In a post a few days back, I observed that the big Wall Street banks were in for a fall because they had become so arrogant in their power and wealth. One example of this is on the swipe fee issue, where their over-the-top market manipulation and hyper-aggressive political tactics are ticking off not just old progressive populists like me, but a lot of the rest of the business community. Small retailers, grocers, restaurant owners, gas station owners, and cabbies have become incensed the way these banks and their credit card companies charge exorbitant swipe fees and will not negotiate on the matter. I have started working with retail business groups on this issue simply because I’d much rather see these Main Street business folks get more of the $48 billion going out the door in swipe fees than the big banks that control more than 80 percent of the market. This issue is likely to come up for a vote within days in the Senate, so raise some hell.
2 documents found in 0.001 seconds.
The great battles of this turbulent era will keep going on for years to come. The ideologues who want no check whatsoever on the power of big business have declared war on the middle class, and want no one to get in their way. Governors like Scott Walker and John Kasich will brook no compromise in trying to destroy unions. Right-wing politicians who have long wanted to do away with Social Security and Medicare and pretty much all safety nets for the poor are getting more and more brazen: Speaker Boehner made clear last week his plans to go after Social Security and Medicare sooner rather than later. And it is not just economics: the extremists are coming after not just a woman's right to choose, but even birth control itself with their attempts to shut down family planning funding.
The good news is that, as I wrote in The Washington Post this weekend, these attacks on the things we hold dear are putting the "movement" back in the labor movement (and the women's movement, and the progressive movement). We are going to march and demonstrate, we are going to recall Wisconsin legislators and, once a year has passed, the Governor. We will win a citizen's veto ballot initiative fight in Ohio. And we will take on the ultimate patrons of conservative politicians, the billionaire extremists like the Koch brothers and the Wall Street bankers who are providing the money and pulling the strings for this attack on the middle class.
Getting less attention than the open warfare in Wisconsin and other states, one of the most important fronts in the fight for a better economy and a stronger, rather than decimated, middle class is to keep challenging the banks. This past weekend, National People's Action has been in D.C. taking on Wall Street because the big banks’ corrupt and broken business model is at the heart of what has brought our economy to its knees, and until it gets fixed, the economy won't be fixed either. You would think these bankers — whose fraud and speculation inflated the housing bubble and then crashed our economy, who came to the American taxpayers for a bailout when they got themselves in trouble and then arrogantly rewarded themselves record bonuses while attacking any kind of regulatory reform — would at least pretend to be a little humble right now. Absolutely not. Wall Street billionaires like Pete Peterson are braying about the need for senior citizens to tighten their belts because the $14,000 the average retiree gets from Social Security is just a little too extravagant. Wall Street money is backing Republican efforts to slash Head Start and education funds, and to break the unions in Wisconsin, Ohio, and other states. These are the guys who broke the economy, but they don't want anyone to think about that, so they are pumping money into blaming teachers, cops, and firefighters for the fiscal problems of the states and federal government.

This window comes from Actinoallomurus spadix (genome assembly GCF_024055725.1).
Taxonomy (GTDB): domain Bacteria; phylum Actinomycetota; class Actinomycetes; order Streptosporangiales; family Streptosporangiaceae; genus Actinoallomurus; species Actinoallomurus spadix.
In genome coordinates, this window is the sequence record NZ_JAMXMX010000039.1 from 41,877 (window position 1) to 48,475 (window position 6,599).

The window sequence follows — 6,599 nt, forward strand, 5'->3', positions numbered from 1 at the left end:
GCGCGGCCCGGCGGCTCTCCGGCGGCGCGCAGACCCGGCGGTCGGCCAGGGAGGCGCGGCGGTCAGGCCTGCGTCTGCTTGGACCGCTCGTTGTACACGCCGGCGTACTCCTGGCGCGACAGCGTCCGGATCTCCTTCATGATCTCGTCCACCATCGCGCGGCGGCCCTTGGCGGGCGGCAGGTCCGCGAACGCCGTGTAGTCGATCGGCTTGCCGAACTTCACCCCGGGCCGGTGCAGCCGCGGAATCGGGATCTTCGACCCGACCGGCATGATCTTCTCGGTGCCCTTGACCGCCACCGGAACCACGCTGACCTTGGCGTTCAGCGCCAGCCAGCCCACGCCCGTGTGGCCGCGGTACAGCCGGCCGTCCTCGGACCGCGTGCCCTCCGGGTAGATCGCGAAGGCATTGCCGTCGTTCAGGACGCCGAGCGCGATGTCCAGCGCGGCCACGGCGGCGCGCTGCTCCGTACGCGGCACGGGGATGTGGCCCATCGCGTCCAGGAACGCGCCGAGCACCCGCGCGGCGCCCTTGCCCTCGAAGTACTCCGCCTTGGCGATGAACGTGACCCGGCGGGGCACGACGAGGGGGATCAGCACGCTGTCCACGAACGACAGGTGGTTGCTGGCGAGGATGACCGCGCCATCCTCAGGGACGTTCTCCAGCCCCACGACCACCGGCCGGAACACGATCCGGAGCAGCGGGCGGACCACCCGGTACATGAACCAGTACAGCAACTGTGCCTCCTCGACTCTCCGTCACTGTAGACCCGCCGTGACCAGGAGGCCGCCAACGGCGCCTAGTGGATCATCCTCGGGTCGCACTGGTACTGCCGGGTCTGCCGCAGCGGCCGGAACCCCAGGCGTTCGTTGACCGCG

Meanwhile, when someone does try to regulate the Wall Street guys just a little, the big bank lobby loses it entirely, whines to high heaven, and begins spending money all over the place. Elizabeth Warren is under daily attack by the bankers in her very reasonable, thoughtful efforts to look out for consumers on financial issues, and the Wall Street boys' mouthpiece in the Senate, Dick Shelby, is threatening a holy war with the White House if she is nominated to run the agency. Whether the White House caves to Shelby and Wall Street's pressure will be one of the biggest signals going forward of how strong they will be in terms of taking on the big banks.
The big bank lobby also is gearing up a massively funded campaign on the swipe-fee issue, and this to me is a very telling story of just how much power Wall Street has in Washington, D.C.